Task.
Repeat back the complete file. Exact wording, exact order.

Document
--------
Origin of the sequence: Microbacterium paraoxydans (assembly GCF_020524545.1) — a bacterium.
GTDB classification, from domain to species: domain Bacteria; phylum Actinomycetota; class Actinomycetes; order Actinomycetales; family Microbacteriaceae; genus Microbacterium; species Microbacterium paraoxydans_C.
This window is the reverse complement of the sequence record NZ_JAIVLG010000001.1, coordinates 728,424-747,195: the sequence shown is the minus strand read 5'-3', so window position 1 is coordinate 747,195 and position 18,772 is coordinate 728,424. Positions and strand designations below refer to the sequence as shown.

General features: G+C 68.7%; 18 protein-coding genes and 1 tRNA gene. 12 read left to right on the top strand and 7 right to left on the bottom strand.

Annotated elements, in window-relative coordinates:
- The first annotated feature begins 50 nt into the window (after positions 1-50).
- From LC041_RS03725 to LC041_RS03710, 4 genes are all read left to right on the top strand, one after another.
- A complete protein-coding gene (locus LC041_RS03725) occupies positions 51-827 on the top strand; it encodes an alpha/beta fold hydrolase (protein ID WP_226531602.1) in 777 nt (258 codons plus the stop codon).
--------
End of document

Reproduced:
Origin of the sequence: Microbacterium paraoxydans (assembly GCF_020524545.1) — a bacterium.
GTDB classification, from domain to species: domain Bacteria; phylum Actinomycetota; class Actinomycetes; order Actinomycetales; family Microbacteriaceae; genus Microbacterium; species Microbacterium paraoxydans_C.
This window is the reverse complement of the sequence record NZ_JAIVLG010000001.1, coordinates 728,424-747,195: the sequence shown is the minus strand read 5'-3', so window position 1 is coordinate 747,195 and position 18,772 is coordinate 728,424. Positions and strand designations below refer to the sequence as shown.

General features: G+C 68.7%; 18 protein-coding genes and 1 tRNA gene. 12 read left to right on the top strand and 7 right to left on the bottom strand.

Annotated elements, in window-relative coordinates:
- The first annotated feature begins 50 nt into the window (after positions 1-50).
- From LC041_RS03725 to LC041_RS03710, 4 genes are all read left to right on the top strand, one after another.
- A complete protein-coding gene (locus LC041_RS03725) occupies positions 51-827 on the top strand; it encodes an alpha/beta fold hydrolase (protein ID WP_226531602.1) in 777 nt (258 codons plus the stop codon).